Northern Light
Jan 06, 2016 Northern Light rated it really liked it  ·  review of another edition
Shelves: wwii
This book starts when a dishevelled woman turns up at a solicitor's and is nearly turned away. However it soon become clear that she has been missing for 26 years so where has she been.

We are then taken back 26 years and learn her story and how destitute and alone she was taken in by Bella who loved her as a mother along with her boys.

This is a beautiful if sad story told with great pathos and although gritty and hard is also full of hope and fun. How the family's hardships are dealt with is to
Feb 21, 2014 Carmen rated it it was amazing
A compelling story of tragedy, loss and love. Highly recommended.
Monica Horn
Oct 07, 2014 Monica Horn rated it liked it
Not as good as other Cookson novels I've read. The first half held my interest, the second half seemed to drag. I kept wondering where the story was headed. The concluding chapters seemed rushed and littered with little sub-plots (romance between Alexander and his secretary?) that didn't have much to do with the core story but instead just seemed to prolong the ending unecessarily. It left you truly wanting to know MORE from the main character. A bit of a let-down.
Jan 23, 2016 Elizabeth rated it liked it
This is an easy read as all is told in a detached third person narration devoid of strong emotion, especially negative or pessimistic emotions. The abuse at the centre of the story is reported as a series of events form the past with much left to the reader's delicate imagination. This is a feel good novel where all move towards a predictable and saccharine ending. All characters, bar one, are a little too good to be true. Nevertheless, I enjoyed it.
Meredith Morgan
An older story by Catherine Cookson about a young woman caught in an abusive marriage. Her husband thinks she is having an affair and kicks her out on the streets, she is gone for 26 years and then turns up at the solicitors hardly able to talk. The book then tells the story of her marriage, her life while she was gone and the follows her finding her son again.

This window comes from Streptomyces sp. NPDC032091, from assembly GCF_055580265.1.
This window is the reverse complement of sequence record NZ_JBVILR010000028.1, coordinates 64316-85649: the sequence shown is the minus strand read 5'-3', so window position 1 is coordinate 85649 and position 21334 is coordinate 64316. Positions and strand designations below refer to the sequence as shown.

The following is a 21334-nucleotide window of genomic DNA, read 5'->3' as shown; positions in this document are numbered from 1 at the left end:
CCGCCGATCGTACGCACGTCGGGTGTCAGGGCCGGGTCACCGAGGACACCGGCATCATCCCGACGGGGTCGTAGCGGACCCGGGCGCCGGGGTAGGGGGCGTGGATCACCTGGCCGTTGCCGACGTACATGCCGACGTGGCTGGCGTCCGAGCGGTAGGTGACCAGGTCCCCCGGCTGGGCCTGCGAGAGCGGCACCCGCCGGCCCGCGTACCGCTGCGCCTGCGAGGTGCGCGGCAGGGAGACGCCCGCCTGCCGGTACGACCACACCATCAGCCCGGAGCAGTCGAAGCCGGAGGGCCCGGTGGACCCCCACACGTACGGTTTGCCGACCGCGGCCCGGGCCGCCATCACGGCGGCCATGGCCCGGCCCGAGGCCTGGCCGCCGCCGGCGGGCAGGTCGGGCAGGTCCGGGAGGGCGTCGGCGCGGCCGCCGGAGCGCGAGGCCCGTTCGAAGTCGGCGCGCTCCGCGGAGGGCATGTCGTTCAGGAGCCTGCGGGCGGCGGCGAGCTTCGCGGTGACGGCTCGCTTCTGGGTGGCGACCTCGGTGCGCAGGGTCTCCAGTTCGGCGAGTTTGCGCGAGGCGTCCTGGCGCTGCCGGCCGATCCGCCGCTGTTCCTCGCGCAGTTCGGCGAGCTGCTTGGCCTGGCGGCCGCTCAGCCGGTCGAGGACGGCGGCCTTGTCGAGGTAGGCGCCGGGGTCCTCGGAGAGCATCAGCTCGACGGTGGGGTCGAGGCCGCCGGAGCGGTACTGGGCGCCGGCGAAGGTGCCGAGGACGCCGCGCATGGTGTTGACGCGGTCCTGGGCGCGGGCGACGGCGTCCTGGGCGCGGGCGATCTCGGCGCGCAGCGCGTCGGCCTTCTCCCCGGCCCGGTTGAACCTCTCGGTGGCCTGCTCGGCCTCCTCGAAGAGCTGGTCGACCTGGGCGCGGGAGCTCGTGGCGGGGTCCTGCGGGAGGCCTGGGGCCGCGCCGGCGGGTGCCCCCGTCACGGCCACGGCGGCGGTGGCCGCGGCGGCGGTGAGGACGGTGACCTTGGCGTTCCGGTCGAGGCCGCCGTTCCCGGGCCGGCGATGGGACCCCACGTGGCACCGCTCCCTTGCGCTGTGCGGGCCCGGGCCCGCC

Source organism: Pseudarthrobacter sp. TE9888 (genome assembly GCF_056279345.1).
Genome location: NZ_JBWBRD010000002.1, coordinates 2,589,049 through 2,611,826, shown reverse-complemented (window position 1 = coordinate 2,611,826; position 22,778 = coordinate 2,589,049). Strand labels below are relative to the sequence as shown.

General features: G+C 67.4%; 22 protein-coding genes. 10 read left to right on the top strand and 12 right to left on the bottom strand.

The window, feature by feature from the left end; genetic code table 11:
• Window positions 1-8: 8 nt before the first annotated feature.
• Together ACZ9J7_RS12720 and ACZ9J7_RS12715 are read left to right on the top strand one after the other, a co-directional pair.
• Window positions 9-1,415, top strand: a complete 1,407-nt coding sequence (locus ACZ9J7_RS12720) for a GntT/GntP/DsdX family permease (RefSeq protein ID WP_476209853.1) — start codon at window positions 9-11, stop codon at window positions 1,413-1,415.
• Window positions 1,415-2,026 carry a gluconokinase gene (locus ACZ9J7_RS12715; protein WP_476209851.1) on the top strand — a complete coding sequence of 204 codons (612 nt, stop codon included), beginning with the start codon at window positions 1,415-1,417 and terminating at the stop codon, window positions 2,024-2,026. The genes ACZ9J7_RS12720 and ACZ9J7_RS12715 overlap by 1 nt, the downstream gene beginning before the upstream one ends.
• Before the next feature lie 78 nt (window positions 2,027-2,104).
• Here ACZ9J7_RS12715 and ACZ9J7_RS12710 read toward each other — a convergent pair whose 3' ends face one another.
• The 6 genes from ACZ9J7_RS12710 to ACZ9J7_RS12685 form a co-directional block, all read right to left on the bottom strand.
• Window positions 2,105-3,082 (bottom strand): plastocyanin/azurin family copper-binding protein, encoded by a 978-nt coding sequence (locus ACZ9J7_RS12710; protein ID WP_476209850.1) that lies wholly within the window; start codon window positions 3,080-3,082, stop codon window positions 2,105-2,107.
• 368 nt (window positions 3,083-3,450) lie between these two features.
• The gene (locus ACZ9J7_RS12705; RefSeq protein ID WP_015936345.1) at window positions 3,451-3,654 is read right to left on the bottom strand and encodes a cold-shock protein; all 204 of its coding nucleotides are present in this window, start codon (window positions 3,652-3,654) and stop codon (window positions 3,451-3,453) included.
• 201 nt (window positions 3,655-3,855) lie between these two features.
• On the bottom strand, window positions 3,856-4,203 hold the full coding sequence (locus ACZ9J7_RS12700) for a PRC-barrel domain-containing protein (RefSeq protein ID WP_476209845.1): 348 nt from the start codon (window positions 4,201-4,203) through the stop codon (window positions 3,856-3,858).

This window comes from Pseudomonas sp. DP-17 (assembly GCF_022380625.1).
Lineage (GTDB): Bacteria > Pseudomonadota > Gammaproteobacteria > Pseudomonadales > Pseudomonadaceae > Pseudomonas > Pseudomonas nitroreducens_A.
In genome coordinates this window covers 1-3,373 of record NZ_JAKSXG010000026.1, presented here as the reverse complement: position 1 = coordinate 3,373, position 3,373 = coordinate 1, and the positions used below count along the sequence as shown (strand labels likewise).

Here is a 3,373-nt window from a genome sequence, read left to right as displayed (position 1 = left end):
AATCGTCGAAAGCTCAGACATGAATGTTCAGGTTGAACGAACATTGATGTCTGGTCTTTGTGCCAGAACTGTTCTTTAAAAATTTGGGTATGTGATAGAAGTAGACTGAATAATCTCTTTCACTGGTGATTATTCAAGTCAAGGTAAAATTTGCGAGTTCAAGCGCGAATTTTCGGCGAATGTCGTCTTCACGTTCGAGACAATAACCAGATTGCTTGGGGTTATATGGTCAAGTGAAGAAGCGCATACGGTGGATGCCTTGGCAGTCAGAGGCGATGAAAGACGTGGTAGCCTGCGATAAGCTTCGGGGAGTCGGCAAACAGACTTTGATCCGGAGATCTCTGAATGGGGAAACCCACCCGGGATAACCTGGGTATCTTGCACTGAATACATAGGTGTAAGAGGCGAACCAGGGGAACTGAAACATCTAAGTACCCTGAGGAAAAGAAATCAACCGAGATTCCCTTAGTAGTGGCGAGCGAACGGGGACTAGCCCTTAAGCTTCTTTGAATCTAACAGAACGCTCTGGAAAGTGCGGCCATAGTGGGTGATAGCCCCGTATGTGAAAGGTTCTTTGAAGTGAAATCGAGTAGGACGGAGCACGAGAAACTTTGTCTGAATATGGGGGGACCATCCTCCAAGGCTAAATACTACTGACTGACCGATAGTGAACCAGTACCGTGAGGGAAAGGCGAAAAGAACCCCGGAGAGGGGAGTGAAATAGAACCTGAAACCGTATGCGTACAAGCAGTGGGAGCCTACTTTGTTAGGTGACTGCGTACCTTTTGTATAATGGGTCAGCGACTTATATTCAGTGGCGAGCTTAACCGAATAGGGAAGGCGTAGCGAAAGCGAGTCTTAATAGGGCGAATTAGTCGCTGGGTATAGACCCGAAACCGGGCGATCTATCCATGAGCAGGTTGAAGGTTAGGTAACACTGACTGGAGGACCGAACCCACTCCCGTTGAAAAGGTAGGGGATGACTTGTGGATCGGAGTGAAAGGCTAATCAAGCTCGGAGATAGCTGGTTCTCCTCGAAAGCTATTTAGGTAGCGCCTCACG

Patricia Weston
Jan 25, 2015 Patricia Weston rated it it was amazing
wonderful book, the characters lift off the page! This was a sad, and at times drawn out story but it was very touching and beautiful also. it was very poignant as it was Catherine Cookson's last novel and the first of hers I read. I would highly recommend it.
Feb 07, 2015 Sarah rated it it was ok
Borrowed this as my January kindle prime book. Rather sappy sentimental drivel with an initially overwhelming busload of subsequently underdeveloped characters. There's a reason some authors don't want certain works published.
Jan 27, 2016 Jan rated it it was amazing
I haven't read a Catherine Cookson book For ages, and I must say I enjoyed getting back to her style and story. A great holiday read, and so easy to curl up to on a holiday.
Jan 03, 2015 Dawn rated it it was amazing  ·  review of another edition
I really enjoyed reading this book. It covers many different aspects including poverty, overcoming abuse and a determination to see who you have lost. Catherine Cookson keeps the story flowing and I kept turning the pages until the end of the book
Jan 12, 2016 Jas rated it liked it
It's a sad story, but highlights how people can surprise you in unlikely ways with compassion and kindness. I found it a little one dimensional, and slow at times but with some interesting twists.
May 07, 2016 Lena rated it it was amazing
This story touched my soul , torn my heart but made me fall in love with it. I very much recommend to read it!
Jan 14, 2015 Dpic rated it really liked it
The most moving story I've read in a long time. Cookson was definitely one of the best storytellers ever.
Fran Paton
Apr 16, 2014 Fran Paton rated it it was amazing
excellent. not how i thought it would like typical Catherine Cookson. Stick with it. good read.